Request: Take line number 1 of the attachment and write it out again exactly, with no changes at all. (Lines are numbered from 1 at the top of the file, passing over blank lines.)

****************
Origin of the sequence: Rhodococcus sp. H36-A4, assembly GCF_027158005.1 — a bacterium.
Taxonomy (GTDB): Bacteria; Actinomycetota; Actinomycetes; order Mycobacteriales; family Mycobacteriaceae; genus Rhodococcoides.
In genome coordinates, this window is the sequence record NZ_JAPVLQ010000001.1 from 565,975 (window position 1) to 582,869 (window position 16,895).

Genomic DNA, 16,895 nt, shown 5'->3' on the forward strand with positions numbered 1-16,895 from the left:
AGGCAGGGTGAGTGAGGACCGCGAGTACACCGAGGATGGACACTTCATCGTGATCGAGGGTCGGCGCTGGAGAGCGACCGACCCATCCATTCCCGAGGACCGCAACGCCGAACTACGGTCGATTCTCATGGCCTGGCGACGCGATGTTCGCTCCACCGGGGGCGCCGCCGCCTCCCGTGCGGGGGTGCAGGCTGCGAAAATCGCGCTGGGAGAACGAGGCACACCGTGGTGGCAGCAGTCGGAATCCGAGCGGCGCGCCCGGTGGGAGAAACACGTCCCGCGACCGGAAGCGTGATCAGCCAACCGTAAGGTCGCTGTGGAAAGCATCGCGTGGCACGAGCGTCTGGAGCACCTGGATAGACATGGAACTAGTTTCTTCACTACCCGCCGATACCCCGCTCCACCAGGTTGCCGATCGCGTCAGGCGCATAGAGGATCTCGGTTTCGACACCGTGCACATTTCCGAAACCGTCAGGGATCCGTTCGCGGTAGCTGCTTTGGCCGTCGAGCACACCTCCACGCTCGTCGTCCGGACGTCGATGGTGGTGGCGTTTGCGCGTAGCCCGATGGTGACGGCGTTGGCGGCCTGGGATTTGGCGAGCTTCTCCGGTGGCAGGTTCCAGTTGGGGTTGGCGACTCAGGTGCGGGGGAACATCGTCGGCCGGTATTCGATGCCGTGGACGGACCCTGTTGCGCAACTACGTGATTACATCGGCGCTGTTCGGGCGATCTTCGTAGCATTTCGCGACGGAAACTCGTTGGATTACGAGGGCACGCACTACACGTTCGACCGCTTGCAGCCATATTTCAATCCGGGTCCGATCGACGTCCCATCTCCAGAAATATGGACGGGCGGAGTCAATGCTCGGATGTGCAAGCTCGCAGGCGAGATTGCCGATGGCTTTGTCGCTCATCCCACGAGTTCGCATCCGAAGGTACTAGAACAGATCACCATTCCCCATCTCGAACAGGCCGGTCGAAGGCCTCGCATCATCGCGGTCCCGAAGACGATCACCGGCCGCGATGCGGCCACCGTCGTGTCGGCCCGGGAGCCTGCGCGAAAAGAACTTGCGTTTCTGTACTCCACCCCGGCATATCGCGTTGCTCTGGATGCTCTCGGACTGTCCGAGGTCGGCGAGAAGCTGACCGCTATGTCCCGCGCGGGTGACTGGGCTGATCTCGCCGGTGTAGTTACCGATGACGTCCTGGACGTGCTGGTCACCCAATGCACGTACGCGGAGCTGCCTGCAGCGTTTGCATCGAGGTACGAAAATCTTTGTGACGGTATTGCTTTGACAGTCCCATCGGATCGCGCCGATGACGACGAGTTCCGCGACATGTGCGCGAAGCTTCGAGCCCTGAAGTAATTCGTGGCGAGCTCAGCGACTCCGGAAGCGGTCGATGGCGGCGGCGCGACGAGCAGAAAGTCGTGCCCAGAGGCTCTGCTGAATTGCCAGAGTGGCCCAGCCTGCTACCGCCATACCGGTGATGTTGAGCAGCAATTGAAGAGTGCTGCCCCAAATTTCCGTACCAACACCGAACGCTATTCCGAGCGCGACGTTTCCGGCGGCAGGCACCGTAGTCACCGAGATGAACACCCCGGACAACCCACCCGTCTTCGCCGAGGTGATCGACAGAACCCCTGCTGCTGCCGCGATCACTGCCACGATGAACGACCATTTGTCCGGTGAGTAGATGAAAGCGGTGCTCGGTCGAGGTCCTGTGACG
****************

Origin of the sequence: Rhodococcus sp. H36-A4, assembly GCF_027158005.1 — a bacterium.